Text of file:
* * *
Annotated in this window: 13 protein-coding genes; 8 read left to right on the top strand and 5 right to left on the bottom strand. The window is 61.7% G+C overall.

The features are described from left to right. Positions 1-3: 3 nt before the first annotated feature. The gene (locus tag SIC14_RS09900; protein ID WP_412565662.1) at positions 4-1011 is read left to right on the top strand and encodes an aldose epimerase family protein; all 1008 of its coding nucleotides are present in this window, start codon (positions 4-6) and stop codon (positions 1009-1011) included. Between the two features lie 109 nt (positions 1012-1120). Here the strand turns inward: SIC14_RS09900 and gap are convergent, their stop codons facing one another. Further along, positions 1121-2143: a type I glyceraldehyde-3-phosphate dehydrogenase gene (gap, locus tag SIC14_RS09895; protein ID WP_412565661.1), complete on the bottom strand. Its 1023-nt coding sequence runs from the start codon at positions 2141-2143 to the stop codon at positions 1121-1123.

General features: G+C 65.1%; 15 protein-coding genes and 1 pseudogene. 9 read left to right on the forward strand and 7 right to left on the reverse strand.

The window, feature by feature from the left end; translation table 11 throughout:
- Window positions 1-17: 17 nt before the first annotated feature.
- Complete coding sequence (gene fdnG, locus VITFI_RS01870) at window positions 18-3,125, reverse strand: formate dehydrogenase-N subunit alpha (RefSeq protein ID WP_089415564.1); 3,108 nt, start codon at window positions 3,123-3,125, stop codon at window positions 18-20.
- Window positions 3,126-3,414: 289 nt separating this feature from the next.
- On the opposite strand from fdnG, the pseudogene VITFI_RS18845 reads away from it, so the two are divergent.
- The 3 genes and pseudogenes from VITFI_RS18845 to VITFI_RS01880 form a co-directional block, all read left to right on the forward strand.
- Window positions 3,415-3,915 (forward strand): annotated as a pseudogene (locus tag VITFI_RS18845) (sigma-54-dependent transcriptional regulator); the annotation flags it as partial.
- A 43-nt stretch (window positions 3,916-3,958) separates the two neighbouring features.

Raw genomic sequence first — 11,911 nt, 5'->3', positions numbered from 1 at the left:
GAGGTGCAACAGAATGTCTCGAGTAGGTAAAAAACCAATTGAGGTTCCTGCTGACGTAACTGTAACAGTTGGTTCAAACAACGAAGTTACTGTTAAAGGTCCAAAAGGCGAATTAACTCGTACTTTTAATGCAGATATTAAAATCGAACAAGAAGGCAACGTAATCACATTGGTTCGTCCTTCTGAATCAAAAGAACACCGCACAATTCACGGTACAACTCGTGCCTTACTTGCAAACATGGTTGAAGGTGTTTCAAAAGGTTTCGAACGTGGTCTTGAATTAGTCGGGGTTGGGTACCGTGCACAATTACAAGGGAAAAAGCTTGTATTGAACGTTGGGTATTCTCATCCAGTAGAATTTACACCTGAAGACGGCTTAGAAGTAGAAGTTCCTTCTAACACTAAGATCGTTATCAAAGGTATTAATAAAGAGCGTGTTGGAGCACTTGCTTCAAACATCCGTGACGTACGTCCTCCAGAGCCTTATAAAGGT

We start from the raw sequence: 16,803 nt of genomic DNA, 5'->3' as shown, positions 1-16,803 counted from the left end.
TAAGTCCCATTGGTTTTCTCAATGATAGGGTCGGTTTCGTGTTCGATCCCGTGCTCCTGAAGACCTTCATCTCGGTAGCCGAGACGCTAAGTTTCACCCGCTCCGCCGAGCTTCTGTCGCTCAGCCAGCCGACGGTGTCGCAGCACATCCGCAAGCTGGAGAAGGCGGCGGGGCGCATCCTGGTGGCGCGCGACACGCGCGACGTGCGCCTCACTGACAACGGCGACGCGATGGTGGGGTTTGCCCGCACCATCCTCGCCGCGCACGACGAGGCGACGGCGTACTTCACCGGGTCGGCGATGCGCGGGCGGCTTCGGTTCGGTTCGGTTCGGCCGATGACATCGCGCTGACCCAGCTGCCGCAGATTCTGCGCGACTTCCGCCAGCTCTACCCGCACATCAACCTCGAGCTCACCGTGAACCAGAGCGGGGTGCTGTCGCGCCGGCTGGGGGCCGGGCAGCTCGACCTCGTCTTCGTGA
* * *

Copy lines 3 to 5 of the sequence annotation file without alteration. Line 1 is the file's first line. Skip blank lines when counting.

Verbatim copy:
General features: G+C 65.1%; 15 protein-coding genes and 1 pseudogene. 9 read left to right on the forward strand and 7 right to left on the reverse strand.

The window, feature by feature from the left end; translation table 11 throughout:
- Window positions 1-17: 17 nt before the first annotated feature.